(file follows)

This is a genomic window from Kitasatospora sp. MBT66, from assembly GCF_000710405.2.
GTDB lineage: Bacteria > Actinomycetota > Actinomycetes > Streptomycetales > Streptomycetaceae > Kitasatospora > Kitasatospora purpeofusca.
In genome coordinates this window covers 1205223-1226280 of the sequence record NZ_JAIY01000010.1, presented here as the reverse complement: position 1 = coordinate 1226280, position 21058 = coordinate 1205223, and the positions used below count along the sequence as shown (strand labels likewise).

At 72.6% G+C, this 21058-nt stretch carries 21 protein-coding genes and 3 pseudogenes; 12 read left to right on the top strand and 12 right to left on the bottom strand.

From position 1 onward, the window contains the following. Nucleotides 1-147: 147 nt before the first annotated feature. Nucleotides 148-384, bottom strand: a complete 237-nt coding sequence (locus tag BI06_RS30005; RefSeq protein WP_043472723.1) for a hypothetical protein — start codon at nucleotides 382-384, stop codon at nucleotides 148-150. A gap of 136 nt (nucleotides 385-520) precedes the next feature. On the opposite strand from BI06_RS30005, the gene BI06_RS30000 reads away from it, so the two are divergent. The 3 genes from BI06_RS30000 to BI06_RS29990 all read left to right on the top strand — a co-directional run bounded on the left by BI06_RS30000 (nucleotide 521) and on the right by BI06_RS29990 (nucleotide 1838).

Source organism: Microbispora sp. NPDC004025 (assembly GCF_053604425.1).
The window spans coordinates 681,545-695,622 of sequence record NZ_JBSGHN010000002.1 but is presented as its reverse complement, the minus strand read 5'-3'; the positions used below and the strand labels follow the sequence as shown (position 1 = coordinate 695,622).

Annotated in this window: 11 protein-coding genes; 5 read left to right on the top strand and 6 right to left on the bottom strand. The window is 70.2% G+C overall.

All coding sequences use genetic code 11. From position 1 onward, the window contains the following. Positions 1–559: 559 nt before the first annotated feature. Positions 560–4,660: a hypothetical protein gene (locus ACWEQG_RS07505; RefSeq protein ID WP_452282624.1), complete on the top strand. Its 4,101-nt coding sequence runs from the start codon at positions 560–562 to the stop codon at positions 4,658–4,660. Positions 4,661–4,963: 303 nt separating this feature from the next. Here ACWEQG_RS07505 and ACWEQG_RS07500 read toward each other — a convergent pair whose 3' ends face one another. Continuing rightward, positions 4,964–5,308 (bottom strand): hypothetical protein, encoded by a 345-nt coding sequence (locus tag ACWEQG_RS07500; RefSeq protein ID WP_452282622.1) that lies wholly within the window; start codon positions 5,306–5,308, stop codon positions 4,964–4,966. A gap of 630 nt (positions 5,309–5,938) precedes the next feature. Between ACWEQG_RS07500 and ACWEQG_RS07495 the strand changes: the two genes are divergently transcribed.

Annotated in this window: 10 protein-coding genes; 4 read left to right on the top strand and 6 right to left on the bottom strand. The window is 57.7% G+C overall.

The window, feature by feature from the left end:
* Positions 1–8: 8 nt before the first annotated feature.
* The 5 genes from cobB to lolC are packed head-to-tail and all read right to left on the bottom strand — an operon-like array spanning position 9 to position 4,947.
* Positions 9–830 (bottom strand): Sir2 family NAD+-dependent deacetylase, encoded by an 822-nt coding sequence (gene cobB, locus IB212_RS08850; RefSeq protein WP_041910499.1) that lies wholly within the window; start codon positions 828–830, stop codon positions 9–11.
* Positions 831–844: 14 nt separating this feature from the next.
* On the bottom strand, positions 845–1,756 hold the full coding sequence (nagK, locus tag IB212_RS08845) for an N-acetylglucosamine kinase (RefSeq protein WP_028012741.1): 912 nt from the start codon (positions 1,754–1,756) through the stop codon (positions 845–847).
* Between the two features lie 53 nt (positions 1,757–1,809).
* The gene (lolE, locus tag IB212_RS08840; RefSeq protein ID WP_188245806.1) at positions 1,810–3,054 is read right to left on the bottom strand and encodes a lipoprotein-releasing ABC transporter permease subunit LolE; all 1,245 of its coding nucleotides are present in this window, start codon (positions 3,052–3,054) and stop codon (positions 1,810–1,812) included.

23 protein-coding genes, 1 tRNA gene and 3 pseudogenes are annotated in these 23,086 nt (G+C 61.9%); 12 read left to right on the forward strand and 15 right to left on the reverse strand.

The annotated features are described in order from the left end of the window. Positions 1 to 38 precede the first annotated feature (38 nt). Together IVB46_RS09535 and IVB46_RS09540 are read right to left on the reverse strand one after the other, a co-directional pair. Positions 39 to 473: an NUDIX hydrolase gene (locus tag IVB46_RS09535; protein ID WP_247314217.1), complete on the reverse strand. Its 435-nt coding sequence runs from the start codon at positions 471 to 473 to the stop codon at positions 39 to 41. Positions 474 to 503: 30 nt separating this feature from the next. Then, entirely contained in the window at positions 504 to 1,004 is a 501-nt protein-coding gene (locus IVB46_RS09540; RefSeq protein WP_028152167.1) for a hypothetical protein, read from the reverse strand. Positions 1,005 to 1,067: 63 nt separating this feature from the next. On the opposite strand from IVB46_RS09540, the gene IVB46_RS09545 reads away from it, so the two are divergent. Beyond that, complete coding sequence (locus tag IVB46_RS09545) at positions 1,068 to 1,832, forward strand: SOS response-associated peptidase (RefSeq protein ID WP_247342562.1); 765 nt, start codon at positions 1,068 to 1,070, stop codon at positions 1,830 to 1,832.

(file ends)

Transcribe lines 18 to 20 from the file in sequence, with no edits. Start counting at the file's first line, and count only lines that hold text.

* The gene (lolE, locus tag IB212_RS08840; RefSeq protein ID WP_188245806.1) at positions 1,810–3,054 is read right to left on the bottom strand and encodes a lipoprotein-releasing ABC transporter permease subunit LolE; all 1,245 of its coding nucleotides are present in this window, start codon (positions 3,052–3,054) and stop codon (positions 1,810–1,812) included.

23 protein-coding genes, 1 tRNA gene and 3 pseudogenes are annotated in these 23,086 nt (G+C 61.9%); 12 read left to right on the forward strand and 15 right to left on the reverse strand.

The annotated features are described in order from the left end of the window. Positions 1 to 38 precede the first annotated feature (38 nt). Together IVB46_RS09535 and IVB46_RS09540 are read right to left on the reverse strand one after the other, a co-directional pair. Positions 39 to 473: an NUDIX hydrolase gene (locus tag IVB46_RS09535; protein ID WP_247314217.1), complete on the reverse strand. Its 435-nt coding sequence runs from the start codon at positions 471 to 473 to the stop codon at positions 39 to 41. Positions 474 to 503: 30 nt separating this feature from the next. Then, entirely contained in the window at positions 504 to 1,004 is a 501-nt protein-coding gene (locus IVB46_RS09540; RefSeq protein WP_028152167.1) for a hypothetical protein, read from the reverse strand. Positions 1,005 to 1,067: 63 nt separating this feature from the next. On the opposite strand from IVB46_RS09540, the gene IVB46_RS09545 reads away from it, so the two are divergent. Beyond that, complete coding sequence (locus tag IVB46_RS09545) at positions 1,068 to 1,832, forward strand: SOS response-associated peptidase (RefSeq protein ID WP_247342562.1); 765 nt, start codon at positions 1,068 to 1,070, stop codon at positions 1,830 to 1,832.